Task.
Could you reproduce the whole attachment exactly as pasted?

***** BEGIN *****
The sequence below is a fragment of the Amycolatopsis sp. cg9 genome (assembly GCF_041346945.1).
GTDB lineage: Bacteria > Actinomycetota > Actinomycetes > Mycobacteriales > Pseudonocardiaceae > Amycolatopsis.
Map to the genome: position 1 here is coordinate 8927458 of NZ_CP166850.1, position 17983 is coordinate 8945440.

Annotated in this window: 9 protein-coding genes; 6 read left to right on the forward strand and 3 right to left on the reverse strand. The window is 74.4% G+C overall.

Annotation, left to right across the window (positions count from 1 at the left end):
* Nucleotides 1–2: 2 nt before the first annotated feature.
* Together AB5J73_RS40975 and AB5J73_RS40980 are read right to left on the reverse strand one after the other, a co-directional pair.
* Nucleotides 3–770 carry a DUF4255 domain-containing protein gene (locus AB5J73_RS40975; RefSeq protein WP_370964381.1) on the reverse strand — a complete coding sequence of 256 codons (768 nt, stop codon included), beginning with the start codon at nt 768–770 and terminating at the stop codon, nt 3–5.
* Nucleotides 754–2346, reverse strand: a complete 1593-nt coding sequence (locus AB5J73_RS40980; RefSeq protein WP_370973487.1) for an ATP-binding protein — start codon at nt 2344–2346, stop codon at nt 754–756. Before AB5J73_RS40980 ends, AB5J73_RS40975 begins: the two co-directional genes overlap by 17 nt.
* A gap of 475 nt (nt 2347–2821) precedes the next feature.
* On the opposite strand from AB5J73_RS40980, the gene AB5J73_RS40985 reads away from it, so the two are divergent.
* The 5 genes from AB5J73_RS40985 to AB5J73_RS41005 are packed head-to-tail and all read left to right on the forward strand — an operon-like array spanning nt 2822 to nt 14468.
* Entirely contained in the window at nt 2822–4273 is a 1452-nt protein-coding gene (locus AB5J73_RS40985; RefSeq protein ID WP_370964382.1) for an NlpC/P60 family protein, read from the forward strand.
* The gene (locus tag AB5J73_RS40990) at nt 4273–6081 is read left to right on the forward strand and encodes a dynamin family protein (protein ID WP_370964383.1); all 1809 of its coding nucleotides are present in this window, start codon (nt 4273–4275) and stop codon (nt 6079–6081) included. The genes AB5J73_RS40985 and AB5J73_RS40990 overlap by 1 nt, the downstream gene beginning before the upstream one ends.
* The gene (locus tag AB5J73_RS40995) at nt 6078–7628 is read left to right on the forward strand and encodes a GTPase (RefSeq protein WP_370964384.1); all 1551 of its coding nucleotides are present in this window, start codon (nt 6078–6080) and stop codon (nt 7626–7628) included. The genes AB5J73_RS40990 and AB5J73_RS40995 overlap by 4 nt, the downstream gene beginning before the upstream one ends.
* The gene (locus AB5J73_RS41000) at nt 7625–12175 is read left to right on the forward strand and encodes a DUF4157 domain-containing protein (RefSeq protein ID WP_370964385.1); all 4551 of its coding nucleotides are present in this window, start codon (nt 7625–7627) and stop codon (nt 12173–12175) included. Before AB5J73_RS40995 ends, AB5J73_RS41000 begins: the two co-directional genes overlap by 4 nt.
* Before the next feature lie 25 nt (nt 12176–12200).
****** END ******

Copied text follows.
The sequence below is a fragment of the Amycolatopsis sp. cg9 genome (assembly GCF_041346945.1).
GTDB lineage: Bacteria > Actinomycetota > Actinomycetes > Mycobacteriales > Pseudonocardiaceae > Amycolatopsis.
Map to the genome: position 1 here is coordinate 8927458 of NZ_CP166850.1, position 17983 is coordinate 8945440.

Annotated in this window: 9 protein-coding genes; 6 read left to right on the forward strand and 3 right to left on the reverse strand. The window is 74.4% G+C overall.

Annotation, left to right across the window (positions count from 1 at the left end):
* Nucleotides 1–2: 2 nt before the first annotated feature.
* Together AB5J73_RS40975 and AB5J73_RS40980 are read right to left on the reverse strand one after the other, a co-directional pair.
* Nucleotides 3–770 carry a DUF4255 domain-containing protein gene (locus AB5J73_RS40975; RefSeq protein WP_370964381.1) on the reverse strand — a complete coding sequence of 256 codons (768 nt, stop codon included), beginning with the start codon at nt 768–770 and terminating at the stop codon, nt 3–5.
* Nucleotides 754–2346, reverse strand: a complete 1593-nt coding sequence (locus AB5J73_RS40980; RefSeq protein WP_370973487.1) for an ATP-binding protein — start codon at nt 2344–2346, stop codon at nt 754–756. Before AB5J73_RS40980 ends, AB5J73_RS40975 begins: the two co-directional genes overlap by 17 nt.
* A gap of 475 nt (nt 2347–2821) precedes the next feature.
* On the opposite strand from AB5J73_RS40980, the gene AB5J73_RS40985 reads away from it, so the two are divergent.
* The 5 genes from AB5J73_RS40985 to AB5J73_RS41005 are packed head-to-tail and all read left to right on the forward strand — an operon-like array spanning nt 2822 to nt 14468.
* Entirely contained in the window at nt 2822–4273 is a 1452-nt protein-coding gene (locus AB5J73_RS40985; RefSeq protein ID WP_370964382.1) for an NlpC/P60 family protein, read from the forward strand.
* The gene (locus tag AB5J73_RS40990) at nt 4273–6081 is read left to right on the forward strand and encodes a dynamin family protein (protein ID WP_370964383.1); all 1809 of its coding nucleotides are present in this window, start codon (nt 4273–4275) and stop codon (nt 6079–6081) included. The genes AB5J73_RS40985 and AB5J73_RS40990 overlap by 1 nt, the downstream gene beginning before the upstream one ends.
* The gene (locus tag AB5J73_RS40995) at nt 6078–7628 is read left to right on the forward strand and encodes a GTPase (RefSeq protein WP_370964384.1); all 1551 of its coding nucleotides are present in this window, start codon (nt 6078–6080) and stop codon (nt 7626–7628) included. The genes AB5J73_RS40990 and AB5J73_RS40995 overlap by 4 nt, the downstream gene beginning before the upstream one ends.
* The gene (locus AB5J73_RS41000) at nt 7625–12175 is read left to right on the forward strand and encodes a DUF4157 domain-containing protein (RefSeq protein ID WP_370964385.1); all 4551 of its coding nucleotides are present in this window, start codon (nt 7625–7627) and stop codon (nt 12173–12175) included. Before AB5J73_RS40995 ends, AB5J73_RS41000 begins: the two co-directional genes overlap by 4 nt.
* Before the next feature lie 25 nt (nt 12176–12200).